ART AFRICA had the opportunity to chat with Leanne Olivier about her upcoming solo show, EXTRINSIC/INTRINSIC at Jan Royce Gallery. Olivier discusses the role of the artist in contemporary society, "life drama", and the Theatre of the Absurd.
On the top floor of an incomplete one-storey building, portraits of Ghanaians – mostly females sitting among yellow jerry cans – hang on the unpainted walls. Others hang on abandoned scaffolds left in the building. These paintings are new artworks by contemporary Ghanaian artist Jeremiah Quarshie, some of which appear a bit exaggerated; but the near realness of Quarshie’s application is a testimony to the ‘hyper-real.’
Kenya’s up-and-coming artists are increasingly finding spaces outside of the conventional galleries to exhibit their art. Crossing borders & breaking moulds: Margaretta wa Gacheru writes about Kenya’s burgeoning art scene.
The rise of African contemporary art in the international gaze has been more than well documented. But the enthusiasm, has overshadowed an analysis of how this interest has affected the ecology of the African art sector as a whole. While international interest is powering ahead it does so in the context of art infrastructure and gallery sector on the continent largely under supported and under-developed and local markets only beginning to emerge. As a consequence, the international market interest to date has been largely benefitting individual artists represented by international galleries, with trickle down economics working the same way as they do elsewhere to support the growth and economic sustainability of the local art sectors. We see this at forums such as 1:54 African contemporary art fair, where even in its present 4th edition only 16 out of 40 participating galleries are based on the continent.
The task of exploring a thousand years of a country’s history in one exhibition – particularly one with as contested a history as South Africa – is not an easy one. Yet the British Museum has managed to create an exhibition that is informative and well curated, offering new and surprising insights even for a South African audience. ‘South Africa: the art of a nation’ is a thoughtful journey through the artistic history of the country, from as far back as three million BP through to 2013. While you might think an exhibition of this scope would take the form of a purely chronological curatorial structure, Chris Spring and John Giblin’s sensitive juxtaposition of contemporary work with ancient art objects creates a lively conversation between past and present work.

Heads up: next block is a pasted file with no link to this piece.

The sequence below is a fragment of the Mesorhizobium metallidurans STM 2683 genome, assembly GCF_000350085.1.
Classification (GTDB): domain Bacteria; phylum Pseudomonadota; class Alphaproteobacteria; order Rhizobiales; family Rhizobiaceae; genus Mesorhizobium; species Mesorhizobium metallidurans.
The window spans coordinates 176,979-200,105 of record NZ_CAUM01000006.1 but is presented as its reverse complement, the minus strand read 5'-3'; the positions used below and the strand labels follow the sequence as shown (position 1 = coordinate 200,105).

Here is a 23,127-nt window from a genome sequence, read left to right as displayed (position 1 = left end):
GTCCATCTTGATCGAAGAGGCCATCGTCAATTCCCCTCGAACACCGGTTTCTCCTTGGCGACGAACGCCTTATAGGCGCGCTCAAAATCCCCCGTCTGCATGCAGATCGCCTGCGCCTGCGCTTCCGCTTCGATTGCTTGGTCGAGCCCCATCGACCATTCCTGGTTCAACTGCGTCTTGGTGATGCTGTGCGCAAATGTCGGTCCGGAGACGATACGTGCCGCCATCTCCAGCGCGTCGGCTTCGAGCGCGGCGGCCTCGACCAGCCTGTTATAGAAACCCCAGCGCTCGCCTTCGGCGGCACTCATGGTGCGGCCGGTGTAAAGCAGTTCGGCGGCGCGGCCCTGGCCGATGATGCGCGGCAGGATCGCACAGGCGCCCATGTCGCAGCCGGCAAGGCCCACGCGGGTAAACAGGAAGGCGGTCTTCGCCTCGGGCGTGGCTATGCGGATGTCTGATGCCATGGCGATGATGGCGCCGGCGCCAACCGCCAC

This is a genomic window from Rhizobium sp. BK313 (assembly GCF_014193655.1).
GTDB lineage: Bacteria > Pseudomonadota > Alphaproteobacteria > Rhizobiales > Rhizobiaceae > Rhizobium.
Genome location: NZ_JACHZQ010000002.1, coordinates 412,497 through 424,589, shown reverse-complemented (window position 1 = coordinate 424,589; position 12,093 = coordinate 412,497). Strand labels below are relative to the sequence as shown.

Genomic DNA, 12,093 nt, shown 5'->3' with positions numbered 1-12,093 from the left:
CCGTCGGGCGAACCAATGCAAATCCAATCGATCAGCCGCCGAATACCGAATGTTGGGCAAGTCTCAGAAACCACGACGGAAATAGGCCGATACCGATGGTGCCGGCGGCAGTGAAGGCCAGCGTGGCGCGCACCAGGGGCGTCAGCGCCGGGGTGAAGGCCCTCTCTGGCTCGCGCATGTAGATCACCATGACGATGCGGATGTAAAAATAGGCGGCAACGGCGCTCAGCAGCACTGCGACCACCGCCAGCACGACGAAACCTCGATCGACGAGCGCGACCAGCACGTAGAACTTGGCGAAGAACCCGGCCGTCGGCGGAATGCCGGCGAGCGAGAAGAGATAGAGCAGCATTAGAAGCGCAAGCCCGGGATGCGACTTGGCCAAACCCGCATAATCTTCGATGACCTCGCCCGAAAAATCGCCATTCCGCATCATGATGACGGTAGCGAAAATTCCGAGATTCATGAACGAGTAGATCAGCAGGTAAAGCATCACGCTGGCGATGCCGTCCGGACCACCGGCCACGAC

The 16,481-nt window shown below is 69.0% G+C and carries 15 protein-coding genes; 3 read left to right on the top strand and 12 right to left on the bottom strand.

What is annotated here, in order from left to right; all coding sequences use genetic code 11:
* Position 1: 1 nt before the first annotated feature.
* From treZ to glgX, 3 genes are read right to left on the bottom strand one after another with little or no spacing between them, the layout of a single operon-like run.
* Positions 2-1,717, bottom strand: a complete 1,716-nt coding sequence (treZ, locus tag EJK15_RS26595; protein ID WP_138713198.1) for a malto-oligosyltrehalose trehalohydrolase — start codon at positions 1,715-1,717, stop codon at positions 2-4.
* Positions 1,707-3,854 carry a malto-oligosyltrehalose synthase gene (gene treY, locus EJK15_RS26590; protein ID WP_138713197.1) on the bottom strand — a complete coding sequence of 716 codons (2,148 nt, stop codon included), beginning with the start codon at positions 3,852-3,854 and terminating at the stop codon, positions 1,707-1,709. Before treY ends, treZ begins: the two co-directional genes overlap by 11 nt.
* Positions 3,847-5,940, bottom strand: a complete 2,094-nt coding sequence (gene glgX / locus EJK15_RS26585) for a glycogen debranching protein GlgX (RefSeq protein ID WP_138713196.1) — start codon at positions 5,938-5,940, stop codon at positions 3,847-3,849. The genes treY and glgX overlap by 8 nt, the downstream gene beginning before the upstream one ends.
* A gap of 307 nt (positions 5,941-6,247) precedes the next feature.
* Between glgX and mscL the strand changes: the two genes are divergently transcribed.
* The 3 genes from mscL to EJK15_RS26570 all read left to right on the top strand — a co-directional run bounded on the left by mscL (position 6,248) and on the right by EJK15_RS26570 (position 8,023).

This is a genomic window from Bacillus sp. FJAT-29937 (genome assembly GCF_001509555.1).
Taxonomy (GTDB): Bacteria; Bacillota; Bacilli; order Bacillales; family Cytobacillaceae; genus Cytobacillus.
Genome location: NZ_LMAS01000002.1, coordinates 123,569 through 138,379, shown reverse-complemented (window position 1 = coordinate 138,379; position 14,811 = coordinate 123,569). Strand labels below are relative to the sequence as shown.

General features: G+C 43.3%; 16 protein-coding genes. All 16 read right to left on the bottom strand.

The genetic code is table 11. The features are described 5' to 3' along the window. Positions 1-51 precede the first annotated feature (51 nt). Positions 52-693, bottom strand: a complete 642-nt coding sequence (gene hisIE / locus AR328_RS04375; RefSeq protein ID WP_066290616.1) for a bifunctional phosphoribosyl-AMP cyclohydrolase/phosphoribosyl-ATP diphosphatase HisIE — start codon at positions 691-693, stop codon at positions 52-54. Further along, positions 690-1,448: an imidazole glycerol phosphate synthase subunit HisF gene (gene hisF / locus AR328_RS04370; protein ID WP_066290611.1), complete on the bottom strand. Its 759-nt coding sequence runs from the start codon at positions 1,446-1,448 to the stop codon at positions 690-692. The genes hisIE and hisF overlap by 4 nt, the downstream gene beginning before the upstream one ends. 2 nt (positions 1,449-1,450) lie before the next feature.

"At any given moment in time, as I work on a piece, events are unfolding around me, and are a part of my life, the studio and my practice – the Arab/African Spring is one example. I had the news on constantly as I was painting. This all finds its way into my work; to embrace the various histories, contradictions, and complexities; to mash them up, bind them and maybe find the breaks."
In the lead up to the exhibition 'Africans in America' at the Goodman Gallery, Johannesburg, ART AFRICA caught up with participating Chilean artist Alfredo Jaar. In this interview, Jaar talks about his architectural background, his introduction to Media, and the tragic consequences of global indifference.
With the presence of both local and internationally invited experts, the Addis Foto Fest Conference is a platform to discuss the development of photography in Africa and beyond its borders. Participating panelist Francis Falceto is the author of Abyssinie Swing: A Pictoral History of Modern Ethiopian Music and winner of the BBC World Music Award (2008). His collection of photography from Ethiopia's jazz scene dates back to the 50s, providing a fresh perspective on the often reductionary nature of representation.
Quaid Heneke and Angelo Valerio are not simply close friends, but describe themselves as sisters. Years before they were born, both of their mothers lived in Kensington, a Northern suburb in Cape Town that was classified as ‘Coloured’ during the Apartheid Group Areas Act. While Valerio grew up in Cape Town, and Heneke in East London, they met online before connecting in person. Remembering seeing Heneke for the first time, Valerio recalled thinking, “Who is this beautiful person? I was still in high school, and I had never seen anyone like Quaid in my life.”
Harare Conversations is an ongoing discursive platform that is part of the National Gallery of Zimbabwe’s educational programme. Held on October 14th, 2016, ‘Harare Conversations: Videonomad Harare Iteration Talks’ formed part of a larger initiative orchestrated by the National Gallery, Njelele Art Station (Harare) and Videonomad (Berlin), an independent project that aims to provide an alternate platform for African artists, both within the continent and abroad. Founded by Tobi Ayedadjou in 2013, Videonomad have worked as far and wide as Kalamata, Pesaro, Bahia, Tunis, Tokyo, and Dakar.
Moderated by Lucia Nhamo, this panel discussion included artists Berry Bickle, Bogosi Sekhukhuni, Simon Gush, Tabita Rezaire, and Mario Macilau. This discussion touches on a wide range of themes, by looking closely at the processes of production, their intended outcomes, and the many concerns born from their respective contexts as individuals working with a similar but varied set of tools, each to their own end.
"One hundred and twenty-six photographers from all over the world poured their hearts and souls into the creation of stories, documentations, and expressions that depict meaningful fragments of the places, memories, and spaces with which they identify," writes Ainslee Alem Robson on the upcoming Addis Foto Fest, set to take place between the 15th - 20th December, 2016.
ART AFRICA had the opportunity to sit down with performance artist Athi-Patra Ruga just before his performance at the 2016 Performa Gala in New York. In this interview Ruga talks about his avatars, the performing body, and his artistic practice.